It would take an estimated decade and $10 billion to build the plant in Piketon, if all of the needed regulatory approvals can be secured and other factors don't intervene.
And although critics question the cost and safety of nuclear power, officials say they are confident at the start of the process that nuclear energy can be part of a "renaissance" for manufacturing jobs in the state.
"This is a wonderful day for the future of Ohio," said Sen. George V. Voinovich, an advocate of nuclear power. "I know people are a little bit down right now, but there is a light at the end of the tunnel, and part of that light is nuclear power.
Voinovich, Gov. Ted Strickland, Duke Energy Chief Executive Jim Rogers and other executives and dignitaries announced the formation of the new Southern Ohio Clean Energy Park Alliance yesterday at the former uranium-enrichment site on 3,700 acres in Piketon where the plant would be built.
Rogers cautioned that the process is "at the beginning of a very long road." But he also said during a speech in front of the former enrichment plant that it is "the perfect location to take advantage of the nuclear option."
Members of the alliance Duke Energy, the French energy company Areva, UniStar Nuclear Energy, uranium processor USEC and the Southern Ohio Diversification Initiative will pursue different roles.
Duke, for example, will take the first step of seeking an early-site permit from the U.S. Nuclear Regulatory Commission. That would come after an expected 18-month assessment of the location, including a plant feasibility study.
Rogers declined to give a cost estimate for that process but said the alliance is asking the U.S. Department of Energy to allocate stimulus money for it.
Duke, which operates seven reactors at three locations, then would seek a license to allow construction to begin by about 2015 with the plant operational by 2020 or 2021, if all goes according to plan, officials said.
Strickland and other officials stressed the economic impact that the expected 3,000 construction jobs and other spending for the plant would bring to a state and region desperate for new jobs and investment.
The governor also said that Ohio needs to be pursuing nuclear power as part of its energy portfolio and as a response to climate change.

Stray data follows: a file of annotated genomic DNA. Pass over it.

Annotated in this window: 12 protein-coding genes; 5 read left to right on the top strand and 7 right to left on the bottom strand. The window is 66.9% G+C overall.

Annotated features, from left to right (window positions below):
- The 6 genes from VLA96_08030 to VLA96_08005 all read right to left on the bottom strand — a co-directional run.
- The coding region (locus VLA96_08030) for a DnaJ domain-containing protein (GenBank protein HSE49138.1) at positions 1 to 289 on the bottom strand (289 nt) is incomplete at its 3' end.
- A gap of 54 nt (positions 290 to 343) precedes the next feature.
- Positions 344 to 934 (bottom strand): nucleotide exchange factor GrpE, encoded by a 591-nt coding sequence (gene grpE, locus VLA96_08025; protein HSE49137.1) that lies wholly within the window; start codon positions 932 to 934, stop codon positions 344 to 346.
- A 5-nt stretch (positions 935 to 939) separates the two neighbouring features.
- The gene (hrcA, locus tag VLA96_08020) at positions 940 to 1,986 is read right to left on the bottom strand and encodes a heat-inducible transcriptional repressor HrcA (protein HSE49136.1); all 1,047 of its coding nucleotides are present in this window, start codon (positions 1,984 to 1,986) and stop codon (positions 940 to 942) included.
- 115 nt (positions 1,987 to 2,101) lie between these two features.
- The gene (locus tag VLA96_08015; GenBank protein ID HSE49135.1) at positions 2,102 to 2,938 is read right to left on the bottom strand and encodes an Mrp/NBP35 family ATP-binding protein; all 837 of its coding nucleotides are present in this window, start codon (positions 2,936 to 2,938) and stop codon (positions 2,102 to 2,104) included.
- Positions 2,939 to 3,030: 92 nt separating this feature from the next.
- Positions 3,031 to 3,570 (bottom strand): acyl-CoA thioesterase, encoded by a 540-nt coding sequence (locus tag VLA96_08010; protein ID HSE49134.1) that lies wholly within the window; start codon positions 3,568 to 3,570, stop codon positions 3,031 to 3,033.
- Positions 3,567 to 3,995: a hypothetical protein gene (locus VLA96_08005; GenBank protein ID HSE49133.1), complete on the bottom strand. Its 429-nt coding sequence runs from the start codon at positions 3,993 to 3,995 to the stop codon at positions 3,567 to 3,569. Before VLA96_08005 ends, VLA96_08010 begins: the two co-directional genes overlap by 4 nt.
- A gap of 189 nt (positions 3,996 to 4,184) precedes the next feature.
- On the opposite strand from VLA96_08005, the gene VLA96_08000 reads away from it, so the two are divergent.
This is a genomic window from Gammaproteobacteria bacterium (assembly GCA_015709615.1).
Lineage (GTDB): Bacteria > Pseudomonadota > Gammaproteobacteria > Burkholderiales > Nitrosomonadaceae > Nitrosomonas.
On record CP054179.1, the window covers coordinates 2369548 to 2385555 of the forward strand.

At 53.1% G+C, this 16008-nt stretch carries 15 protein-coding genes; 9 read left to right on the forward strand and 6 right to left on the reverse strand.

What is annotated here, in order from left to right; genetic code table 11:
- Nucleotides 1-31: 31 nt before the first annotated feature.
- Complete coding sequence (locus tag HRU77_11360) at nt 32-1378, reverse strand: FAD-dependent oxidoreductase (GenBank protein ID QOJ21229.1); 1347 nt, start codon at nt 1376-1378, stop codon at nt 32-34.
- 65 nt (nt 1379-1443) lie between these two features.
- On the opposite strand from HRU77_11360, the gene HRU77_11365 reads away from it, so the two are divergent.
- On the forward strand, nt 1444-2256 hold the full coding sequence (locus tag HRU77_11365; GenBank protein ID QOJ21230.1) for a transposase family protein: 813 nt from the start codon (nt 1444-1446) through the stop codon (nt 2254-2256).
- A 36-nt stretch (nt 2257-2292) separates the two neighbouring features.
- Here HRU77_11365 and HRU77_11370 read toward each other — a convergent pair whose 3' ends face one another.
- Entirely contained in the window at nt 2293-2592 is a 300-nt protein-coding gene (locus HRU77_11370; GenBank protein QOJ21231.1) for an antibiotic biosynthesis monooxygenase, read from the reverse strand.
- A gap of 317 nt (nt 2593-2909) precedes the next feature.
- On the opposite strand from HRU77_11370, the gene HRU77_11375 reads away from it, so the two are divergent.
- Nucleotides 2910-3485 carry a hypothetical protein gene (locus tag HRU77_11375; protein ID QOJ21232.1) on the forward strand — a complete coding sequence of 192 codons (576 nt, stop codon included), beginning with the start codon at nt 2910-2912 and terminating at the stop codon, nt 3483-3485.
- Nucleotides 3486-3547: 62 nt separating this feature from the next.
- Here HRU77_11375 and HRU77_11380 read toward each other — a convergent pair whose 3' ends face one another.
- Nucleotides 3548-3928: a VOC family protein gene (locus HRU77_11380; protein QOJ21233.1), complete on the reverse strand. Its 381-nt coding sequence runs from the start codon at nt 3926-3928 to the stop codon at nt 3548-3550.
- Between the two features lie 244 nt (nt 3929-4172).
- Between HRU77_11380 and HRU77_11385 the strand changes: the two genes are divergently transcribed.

"The time is right, I believe, to put the question of nuclear power squarely on the American energy agenda," said Strickland, who grew up in nearby Scioto County.
Anne Lauvergeon, chief executive of Areva, added in a thick French accent: "I say, 'Let's get to work... and go Buckeyes.'"
Mark Shanahan, Strickland's energy adviser, said Duke, Areva and the other alliance partners have the know-how and nuclear-plant experience to make the project a reality.
"If it's going to happen, this is the right team," he said.
Rogers said he expects the alliance and a consortium of regional companies would pay about 95 percent of the cost to build the plant, but it's too soon to discuss possible subsidies. Strickland said the state has not received any requests yet for help.
Critics of nuclear power say there are cheaper and safer ways to generate electricity than nuclear power, including solar and wind power.
Andrew Feight, a professor at Shawnee State University in Portsmouth and a member of an Energy Department-appointed citizens' advisory board helping oversee the cleanup of the old enrichment site at Piketon, said the nuclear power plant proposal came as a "total surprise to members of the board."
Feight, who stressed that he was speaking as an individual and not as a board member, said that despite the promise of new jobs, he thinks alternative energies are better, cleaner uses for the site. "Our future is not being forwarded by this type of project," he said.
But Rogers and others said that amid uncertainty about the future of coal-fired power plants because of the expected crackdown on the carbon they emit, nuclear power has to be developed to ensure the nation's energy needs can be met.
Lauvergeon said, "Nuclear energy is not the only answer, but there is no answer without nuclear energy."
U.S. Energy Secretary Steven Chu, who was in Columbus but didn't attend the Piketon event, said the nation has operated commercial nuclear-power plants since the 1950s without a single fatality. And the technology has improved greatly since the partial meltdown in 1979 at Three Mile Island in Pennsylvania.
Strickland said he is "not unaware of the dangers of working with nuclear issues" but agreed with Chu that the technology has improved.
"The people of southern Ohio have always answered our nation's call to serve," the governor said in Piketon. "This project provides another opportunity to do so in a way that will revive our local economy, will give us the promise of high-quality jobs in a growing energy sector, and fulfills the federal commitment to redevelop this site."